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Assassins’ Creed Shadows Finally Gives the Series What It Needs: A New Idea

Double trouble.

Assassin's Creed Shadows
Ubisoft

In 2017, Assassin’s Creed went through a radical shift with the release of Origins, transforming the tried-and-true formula into a new RPG-heavy approach. Since then, that formula has been rinsed and repeated with Odyssey and Valhalla, but it finally feels like the series is ready to break new ground again. Assassin’s Creed Shadows takes players to Feudal Japan, a setting fans have been desperate to visit for over a decade. But more than that, Shadows' dual-protagonist approach already looks like a brilliant change that can breathe new life into a series that desperately needs it.

At Summer Game Fest, Inverse had the chance to see a guided demo of Shadows, with nearly an hour of gameplay highlighting the two protagonists: the towering samurai Yasuke and the lithe shinobi Naoe. The demo was just a small snippet of the game, but the incredible variety between these two characters, mixed with a gorgeous and fascinating setting, give me hope that Shadows is trying something different. Coming off Valhalla, I still have reservations about the series at large focusing too much on the open world and suffering from bloat because of it, but Shadows feels like a step in the right direction — a great idea that, hopefully, has the execution to back it up.

You can tackle most missions as either Yasuke or Naoe, which drastically changes how things play out.

Ubisoft

The guided demo revolved around assassinating a corrupt daimyo whose equally corrupt samurai keep the people under heel. Of course, getting to the daimyo was no easy task. He was tucked in the safe clutches of a nearby castle, with countless guards.

But this is where Shadows’ unique protagonist approach comes in. As with many missions in the game, you can complete it as either Naoe or Yasuke. These two characters have tremendously different gameplay styles, with Yasuke leaning more into the heavy hand-to-hand combat of recent games, while Naor employs stealth, which looks drastically improved.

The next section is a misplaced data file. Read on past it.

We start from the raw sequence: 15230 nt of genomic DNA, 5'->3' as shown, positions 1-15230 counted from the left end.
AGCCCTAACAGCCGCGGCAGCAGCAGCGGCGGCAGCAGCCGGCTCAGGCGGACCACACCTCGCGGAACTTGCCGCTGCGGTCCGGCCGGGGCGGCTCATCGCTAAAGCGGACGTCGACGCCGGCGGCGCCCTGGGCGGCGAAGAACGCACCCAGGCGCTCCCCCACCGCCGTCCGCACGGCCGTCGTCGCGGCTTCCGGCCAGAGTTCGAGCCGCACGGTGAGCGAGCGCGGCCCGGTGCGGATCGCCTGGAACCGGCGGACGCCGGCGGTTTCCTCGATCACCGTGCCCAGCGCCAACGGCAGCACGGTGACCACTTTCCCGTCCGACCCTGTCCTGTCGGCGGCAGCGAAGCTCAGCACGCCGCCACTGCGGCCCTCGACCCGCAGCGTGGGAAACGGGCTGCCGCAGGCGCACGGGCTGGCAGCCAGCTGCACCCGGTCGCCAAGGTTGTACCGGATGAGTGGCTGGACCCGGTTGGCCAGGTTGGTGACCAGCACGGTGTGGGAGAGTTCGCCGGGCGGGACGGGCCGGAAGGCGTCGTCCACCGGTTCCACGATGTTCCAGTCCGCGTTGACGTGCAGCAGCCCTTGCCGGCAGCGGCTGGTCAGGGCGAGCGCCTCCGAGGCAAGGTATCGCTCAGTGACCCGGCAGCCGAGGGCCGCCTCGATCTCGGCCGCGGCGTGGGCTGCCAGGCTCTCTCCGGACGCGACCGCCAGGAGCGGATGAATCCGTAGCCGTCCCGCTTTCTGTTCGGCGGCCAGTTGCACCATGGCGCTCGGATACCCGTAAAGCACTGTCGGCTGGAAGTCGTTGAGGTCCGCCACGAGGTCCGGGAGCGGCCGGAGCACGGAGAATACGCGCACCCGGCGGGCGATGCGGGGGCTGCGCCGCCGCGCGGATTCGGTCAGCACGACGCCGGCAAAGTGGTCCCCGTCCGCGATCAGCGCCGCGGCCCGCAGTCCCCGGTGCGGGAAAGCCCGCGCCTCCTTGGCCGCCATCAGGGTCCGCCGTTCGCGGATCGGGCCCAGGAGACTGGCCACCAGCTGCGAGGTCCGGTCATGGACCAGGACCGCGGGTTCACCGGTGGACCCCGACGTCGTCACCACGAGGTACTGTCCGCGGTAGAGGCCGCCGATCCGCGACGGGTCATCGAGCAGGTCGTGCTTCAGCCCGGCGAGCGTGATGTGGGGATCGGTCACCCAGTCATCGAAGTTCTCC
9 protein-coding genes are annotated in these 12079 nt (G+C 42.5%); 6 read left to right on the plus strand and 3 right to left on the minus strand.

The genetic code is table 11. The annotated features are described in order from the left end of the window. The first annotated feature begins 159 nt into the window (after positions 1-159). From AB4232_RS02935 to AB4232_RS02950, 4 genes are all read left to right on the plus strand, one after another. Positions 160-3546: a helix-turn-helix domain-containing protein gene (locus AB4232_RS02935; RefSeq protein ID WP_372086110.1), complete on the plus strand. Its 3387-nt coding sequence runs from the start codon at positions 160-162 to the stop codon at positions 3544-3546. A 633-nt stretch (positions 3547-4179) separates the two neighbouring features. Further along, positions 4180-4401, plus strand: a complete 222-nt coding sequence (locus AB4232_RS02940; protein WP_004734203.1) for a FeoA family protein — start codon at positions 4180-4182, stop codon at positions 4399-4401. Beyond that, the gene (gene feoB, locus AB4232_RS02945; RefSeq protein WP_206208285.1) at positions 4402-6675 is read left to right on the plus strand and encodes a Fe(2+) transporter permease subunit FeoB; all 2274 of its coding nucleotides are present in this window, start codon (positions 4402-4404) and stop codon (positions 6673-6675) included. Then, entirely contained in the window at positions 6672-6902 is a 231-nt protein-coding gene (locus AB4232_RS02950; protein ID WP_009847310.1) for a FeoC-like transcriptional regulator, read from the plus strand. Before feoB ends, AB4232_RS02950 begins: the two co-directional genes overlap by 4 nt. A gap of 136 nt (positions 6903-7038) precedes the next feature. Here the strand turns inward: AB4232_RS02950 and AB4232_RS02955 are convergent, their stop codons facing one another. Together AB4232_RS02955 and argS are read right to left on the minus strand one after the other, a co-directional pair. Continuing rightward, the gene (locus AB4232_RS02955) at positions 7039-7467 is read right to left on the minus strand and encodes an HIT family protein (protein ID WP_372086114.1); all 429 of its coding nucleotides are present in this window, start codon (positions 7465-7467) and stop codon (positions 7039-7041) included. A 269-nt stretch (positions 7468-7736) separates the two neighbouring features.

We saw three different playthroughs of the same mission, with each feeling wildly different based on the character chosen, and the approach.

Yasuke is a towering man who uses brute strength to completely overwhelm enemies. He’s equipped with a katana and club weapon called a Tetsubo. What’s really fascinating about Yasuke is that he doesn’t have the same agility as Naoe and apparently can’t even climb because of his bulky armor. On the other hand, he can completely smash through closed doors.

Yasuke’s path had him marching right up through the castle gates, mercilessly slaughtering anyone who stood in his path. Shadows' combat is interesting to see play out — a mix of classic Assassin’s Creed and the systems of the newer RPG games.

Yasuke combat is all about brute force, but still requires methodical precision and parries, making it feel drastically different from the last three games.

Ubisoft

It’s not quite as hack and slash and loose as Valhalla, focusing more on parries, reading enemy attacks, and taking advantage of staggers or armor breaks. The skill system introduced in Origins is still there, but the general flow and speed of combat feel heavily reminiscent of the earlier games, like Brotherhood or Black Flag.

As Yasuke methodically cut his way through to the castle he finally reached a grand room with a garden out the back, where the daimyo waited. With a shout Yasuke charged through the room, breaking nearly a half dozen doors before plunging his sword into a guard’s gut. His approach was bloody and brutal, completely relying on your combat and fueling skills.